Falkmer, Anderson, Falkmer, and Horlin (2013) noted that diagnosing an ASD is time consuming, requiring a multidisciplinary approach to assessing all information such as development and behavioral history. The primary care setting in the medical home is ill equipped for such an approach. One way to alleviate this problem is to use the school setting as an initial point of evaluation, referral, and/or care coordination. School psychologists can be helpful in this setting as part of the team of professionals to evaluate the child not only for whether they have an ASD but what the child's educational needs may be. School nurse practitioners have been identified as key personnel in the school setting to facilitate care coordination in diagnosis, referral, and management of needs. Setting priorities for an individual health plan and/or participating in the development of goals for the IEP would help the school nurse practitioner intervene with students and families to promote better care coordination because they are involved in the school and have knowledge of the child's needs (Bellando & Lopez, 2009).
Mossman Steiner, Goldsmith, Snow, and Chawarska (2012) noted the difficulties of completing a structured assessment with children who have ASDs. They stated that the most significant factor in influencing the outcomes of an ASD screening is where the diagnostic process takes place. According to this group, if a child is assessed in an environment that accommodates his or her attentional and learning style and motivational factors, even a child with the most challenging behavioral traits can complete a standard assessment. The DSM-5 explicitly states "symptoms may not be fully manifest until social demand exceeds capacity" for the child with an ASD (APA, 2013; Coury et al., 2014, p. 29). The goal of both the DSM-5 and the academic team is to determine the severity of the child's needs in order to identify the interventions most likely to optimize social competence and minimize hypersensitivities.
White, Scahill, Klin, Koenig, & Volkmar (2007) studied child characteristics associated with educational placement and service use for children identified as high-functioning and on the autistic spectrum of disorders. They found that lower cognitive ability and communication skills were associated with the types of placement in special education and mainstreaming and that most of the children in this study stayed the same placement in which they began in school in the first grade. Students did receive special services in school with emphasis placed on their cognitive ability rather than any social problem that may interfere with schooling, academic success, and transitions to middle school, high school, and beyond.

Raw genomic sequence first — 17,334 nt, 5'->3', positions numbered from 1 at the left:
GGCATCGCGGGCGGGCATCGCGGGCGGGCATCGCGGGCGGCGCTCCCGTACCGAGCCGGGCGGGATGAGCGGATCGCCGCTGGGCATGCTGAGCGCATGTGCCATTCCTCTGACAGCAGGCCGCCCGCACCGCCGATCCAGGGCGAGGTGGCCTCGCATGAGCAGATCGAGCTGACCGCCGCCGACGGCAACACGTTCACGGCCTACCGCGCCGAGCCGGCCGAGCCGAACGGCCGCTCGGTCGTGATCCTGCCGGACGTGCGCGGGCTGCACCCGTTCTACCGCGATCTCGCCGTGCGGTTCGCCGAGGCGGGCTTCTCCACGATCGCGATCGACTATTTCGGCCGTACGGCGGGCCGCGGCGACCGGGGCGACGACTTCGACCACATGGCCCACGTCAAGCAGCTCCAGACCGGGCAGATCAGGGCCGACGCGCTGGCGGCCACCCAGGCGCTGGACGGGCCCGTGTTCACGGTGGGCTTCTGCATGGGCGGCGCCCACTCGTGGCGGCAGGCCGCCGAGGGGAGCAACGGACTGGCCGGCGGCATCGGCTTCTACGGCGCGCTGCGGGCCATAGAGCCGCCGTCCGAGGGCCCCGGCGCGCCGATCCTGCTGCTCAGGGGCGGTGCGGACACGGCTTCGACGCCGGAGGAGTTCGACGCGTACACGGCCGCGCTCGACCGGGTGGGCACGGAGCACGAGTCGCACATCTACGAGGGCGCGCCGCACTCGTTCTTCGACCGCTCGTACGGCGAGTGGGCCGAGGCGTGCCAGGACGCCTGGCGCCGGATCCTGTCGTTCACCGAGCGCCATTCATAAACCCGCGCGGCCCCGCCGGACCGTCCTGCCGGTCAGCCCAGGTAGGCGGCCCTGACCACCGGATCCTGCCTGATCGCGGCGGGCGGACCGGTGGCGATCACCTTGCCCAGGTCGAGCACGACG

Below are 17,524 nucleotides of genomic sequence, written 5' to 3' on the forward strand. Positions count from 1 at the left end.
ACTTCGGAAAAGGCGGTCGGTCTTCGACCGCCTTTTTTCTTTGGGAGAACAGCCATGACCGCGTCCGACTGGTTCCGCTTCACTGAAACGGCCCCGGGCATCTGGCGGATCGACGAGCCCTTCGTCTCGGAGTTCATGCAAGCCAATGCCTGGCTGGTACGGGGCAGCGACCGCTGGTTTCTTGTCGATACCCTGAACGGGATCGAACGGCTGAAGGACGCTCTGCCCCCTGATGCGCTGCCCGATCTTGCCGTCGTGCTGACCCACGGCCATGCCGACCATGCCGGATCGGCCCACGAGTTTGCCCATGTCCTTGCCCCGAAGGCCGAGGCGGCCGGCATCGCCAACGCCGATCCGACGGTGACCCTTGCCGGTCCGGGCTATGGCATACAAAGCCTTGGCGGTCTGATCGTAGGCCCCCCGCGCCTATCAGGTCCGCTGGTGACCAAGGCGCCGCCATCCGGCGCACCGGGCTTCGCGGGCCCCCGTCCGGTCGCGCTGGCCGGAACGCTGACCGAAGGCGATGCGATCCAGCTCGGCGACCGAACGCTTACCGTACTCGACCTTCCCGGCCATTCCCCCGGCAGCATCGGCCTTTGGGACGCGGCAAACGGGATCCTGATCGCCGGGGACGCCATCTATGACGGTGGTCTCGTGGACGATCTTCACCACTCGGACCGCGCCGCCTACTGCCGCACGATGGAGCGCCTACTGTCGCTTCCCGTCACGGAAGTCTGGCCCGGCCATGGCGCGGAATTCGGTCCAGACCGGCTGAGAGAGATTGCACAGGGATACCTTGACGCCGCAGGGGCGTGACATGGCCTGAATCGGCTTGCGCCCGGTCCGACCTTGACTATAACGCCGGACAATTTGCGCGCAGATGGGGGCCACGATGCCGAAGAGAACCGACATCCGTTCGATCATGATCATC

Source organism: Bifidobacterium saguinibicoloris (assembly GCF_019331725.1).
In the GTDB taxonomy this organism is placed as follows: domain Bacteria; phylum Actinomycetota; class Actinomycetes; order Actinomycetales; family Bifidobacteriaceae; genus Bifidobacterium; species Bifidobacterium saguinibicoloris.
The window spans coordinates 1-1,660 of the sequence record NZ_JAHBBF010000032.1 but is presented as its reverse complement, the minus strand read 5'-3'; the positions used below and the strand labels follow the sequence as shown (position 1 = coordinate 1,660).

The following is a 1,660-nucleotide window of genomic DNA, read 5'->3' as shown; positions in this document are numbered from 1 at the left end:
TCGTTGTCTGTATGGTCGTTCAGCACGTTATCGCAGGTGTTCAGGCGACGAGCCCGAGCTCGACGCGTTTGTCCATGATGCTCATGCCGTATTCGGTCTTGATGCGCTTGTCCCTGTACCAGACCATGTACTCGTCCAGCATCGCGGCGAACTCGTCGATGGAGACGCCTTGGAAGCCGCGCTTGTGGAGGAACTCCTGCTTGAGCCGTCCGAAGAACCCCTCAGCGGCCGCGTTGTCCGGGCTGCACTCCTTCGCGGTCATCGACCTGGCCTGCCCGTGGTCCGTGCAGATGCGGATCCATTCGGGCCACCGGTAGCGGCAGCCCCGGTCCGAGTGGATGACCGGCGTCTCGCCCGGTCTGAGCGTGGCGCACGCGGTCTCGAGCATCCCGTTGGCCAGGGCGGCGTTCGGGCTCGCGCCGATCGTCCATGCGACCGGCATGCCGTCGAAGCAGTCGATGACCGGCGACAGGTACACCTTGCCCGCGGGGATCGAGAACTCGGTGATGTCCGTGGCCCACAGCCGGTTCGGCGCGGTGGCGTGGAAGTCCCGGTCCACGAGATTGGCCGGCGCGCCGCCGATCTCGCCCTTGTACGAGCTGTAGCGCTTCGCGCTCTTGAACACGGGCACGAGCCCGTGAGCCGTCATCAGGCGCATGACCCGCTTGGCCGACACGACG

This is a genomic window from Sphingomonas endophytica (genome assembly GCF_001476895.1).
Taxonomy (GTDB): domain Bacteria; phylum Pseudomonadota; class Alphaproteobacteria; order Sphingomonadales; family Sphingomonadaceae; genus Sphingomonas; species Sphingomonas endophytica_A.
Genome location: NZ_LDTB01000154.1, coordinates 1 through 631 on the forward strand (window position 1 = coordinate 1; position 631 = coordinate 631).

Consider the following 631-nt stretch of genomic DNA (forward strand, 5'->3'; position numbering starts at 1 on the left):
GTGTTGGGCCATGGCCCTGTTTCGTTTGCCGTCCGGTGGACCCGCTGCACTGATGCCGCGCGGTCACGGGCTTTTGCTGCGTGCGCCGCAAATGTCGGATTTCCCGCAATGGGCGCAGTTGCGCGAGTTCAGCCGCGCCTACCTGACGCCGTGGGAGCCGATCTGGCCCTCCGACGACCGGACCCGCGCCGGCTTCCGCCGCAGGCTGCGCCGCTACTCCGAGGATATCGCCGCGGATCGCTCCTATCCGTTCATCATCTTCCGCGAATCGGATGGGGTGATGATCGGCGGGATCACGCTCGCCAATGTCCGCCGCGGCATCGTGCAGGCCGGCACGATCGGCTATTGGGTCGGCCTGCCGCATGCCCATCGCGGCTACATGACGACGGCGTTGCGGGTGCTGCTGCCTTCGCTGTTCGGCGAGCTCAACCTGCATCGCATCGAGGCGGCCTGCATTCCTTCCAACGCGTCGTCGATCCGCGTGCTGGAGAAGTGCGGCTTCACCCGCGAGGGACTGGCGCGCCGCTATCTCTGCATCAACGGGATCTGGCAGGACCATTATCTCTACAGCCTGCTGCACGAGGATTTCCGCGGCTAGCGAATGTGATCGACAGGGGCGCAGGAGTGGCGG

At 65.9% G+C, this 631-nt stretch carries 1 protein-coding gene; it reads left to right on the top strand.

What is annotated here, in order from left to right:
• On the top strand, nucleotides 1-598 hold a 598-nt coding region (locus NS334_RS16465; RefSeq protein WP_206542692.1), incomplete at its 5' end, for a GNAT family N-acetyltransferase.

Changes in the DSM-V have altered the landscape of diagnosis and intervention for children who may have qualified as having an ASD under the previous DSM-IV-TR criteria. Children previously diagnosed with Asperger syndrome or pervasive developmental delay may not meet criteria for services in school under the DSM-V, impacting both children and their parents in managing their symptoms. Additionally, the push to diagnose these children in a medical home setting has met with certain problems related to continuity of services and care coordination. The school system has a major role in determining the types of interventions that are implemented for children with a potential diagnosis of ASD. Health care professionals in communication with the school system may be in the best position to assess children and to offer their services in care coordination, thus leading to better academic outcomes, employment opportunities, and eventually greater independent living.
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Conflicts of interest
None to report.
Many thanks to the master's students who helped with a review of the literature.
J Pediatr Health Care. 2016;30(4):359-365. © 2016 Mosby, Inc.